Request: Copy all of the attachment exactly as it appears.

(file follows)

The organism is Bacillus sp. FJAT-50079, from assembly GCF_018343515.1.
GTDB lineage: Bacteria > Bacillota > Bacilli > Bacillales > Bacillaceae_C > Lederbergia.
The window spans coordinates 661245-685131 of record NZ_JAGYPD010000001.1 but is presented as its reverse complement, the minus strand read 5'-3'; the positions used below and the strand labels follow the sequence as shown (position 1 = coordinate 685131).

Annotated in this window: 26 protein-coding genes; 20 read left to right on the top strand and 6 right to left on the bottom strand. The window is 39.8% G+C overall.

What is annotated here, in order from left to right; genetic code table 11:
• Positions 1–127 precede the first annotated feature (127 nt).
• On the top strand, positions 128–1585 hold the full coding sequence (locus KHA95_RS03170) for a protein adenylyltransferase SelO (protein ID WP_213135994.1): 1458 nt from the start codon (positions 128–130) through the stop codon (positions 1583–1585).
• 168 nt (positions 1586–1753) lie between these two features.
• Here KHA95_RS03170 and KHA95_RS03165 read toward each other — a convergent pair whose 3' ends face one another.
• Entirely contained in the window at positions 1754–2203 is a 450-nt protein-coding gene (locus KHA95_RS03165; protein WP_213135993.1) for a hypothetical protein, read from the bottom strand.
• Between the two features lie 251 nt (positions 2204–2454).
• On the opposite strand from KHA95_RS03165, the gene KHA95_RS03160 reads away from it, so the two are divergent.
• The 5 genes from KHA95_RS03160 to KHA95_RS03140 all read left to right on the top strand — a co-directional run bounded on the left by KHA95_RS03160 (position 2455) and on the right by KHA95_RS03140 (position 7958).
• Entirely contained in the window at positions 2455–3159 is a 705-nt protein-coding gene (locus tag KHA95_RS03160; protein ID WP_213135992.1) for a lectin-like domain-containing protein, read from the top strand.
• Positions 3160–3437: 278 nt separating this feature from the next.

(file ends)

The organism is Bacillus sp. FJAT-50079, from assembly GCF_018343515.1.
GTDB lineage: Bacteria > Bacillota > Bacilli > Bacillales > Bacillaceae_C > Lederbergia.
The window spans coordinates 661245-685131 of record NZ_JAGYPD010000001.1 but is presented as its reverse complement, the minus strand read 5'-3'; the positions used below and the strand labels follow the sequence as shown (position 1 = coordinate 685131).

Annotated in this window: 26 protein-coding genes; 20 read left to right on the top strand and 6 right to left on the bottom strand. The window is 39.8% G+C overall.

What is annotated here, in order from left to right; genetic code table 11:
• Positions 1–127 precede the first annotated feature (127 nt).
• On the top strand, positions 128–1585 hold the full coding sequence (locus KHA95_RS03170) for a protein adenylyltransferase SelO (protein ID WP_213135994.1): 1458 nt from the start codon (positions 128–130) through the stop codon (positions 1583–1585).
• 168 nt (positions 1586–1753) lie between these two features.
• Here KHA95_RS03170 and KHA95_RS03165 read toward each other — a convergent pair whose 3' ends face one another.
• Entirely contained in the window at positions 1754–2203 is a 450-nt protein-coding gene (locus KHA95_RS03165; protein WP_213135993.1) for a hypothetical protein, read from the bottom strand.
• Between the two features lie 251 nt (positions 2204–2454).
• On the opposite strand from KHA95_RS03165, the gene KHA95_RS03160 reads away from it, so the two are divergent.
• The 5 genes from KHA95_RS03160 to KHA95_RS03140 all read left to right on the top strand — a co-directional run bounded on the left by KHA95_RS03160 (position 2455) and on the right by KHA95_RS03140 (position 7958).
• Entirely contained in the window at positions 2455–3159 is a 705-nt protein-coding gene (locus tag KHA95_RS03160; protein ID WP_213135992.1) for a lectin-like domain-containing protein, read from the top strand.
• Positions 3160–3437: 278 nt separating this feature from the next.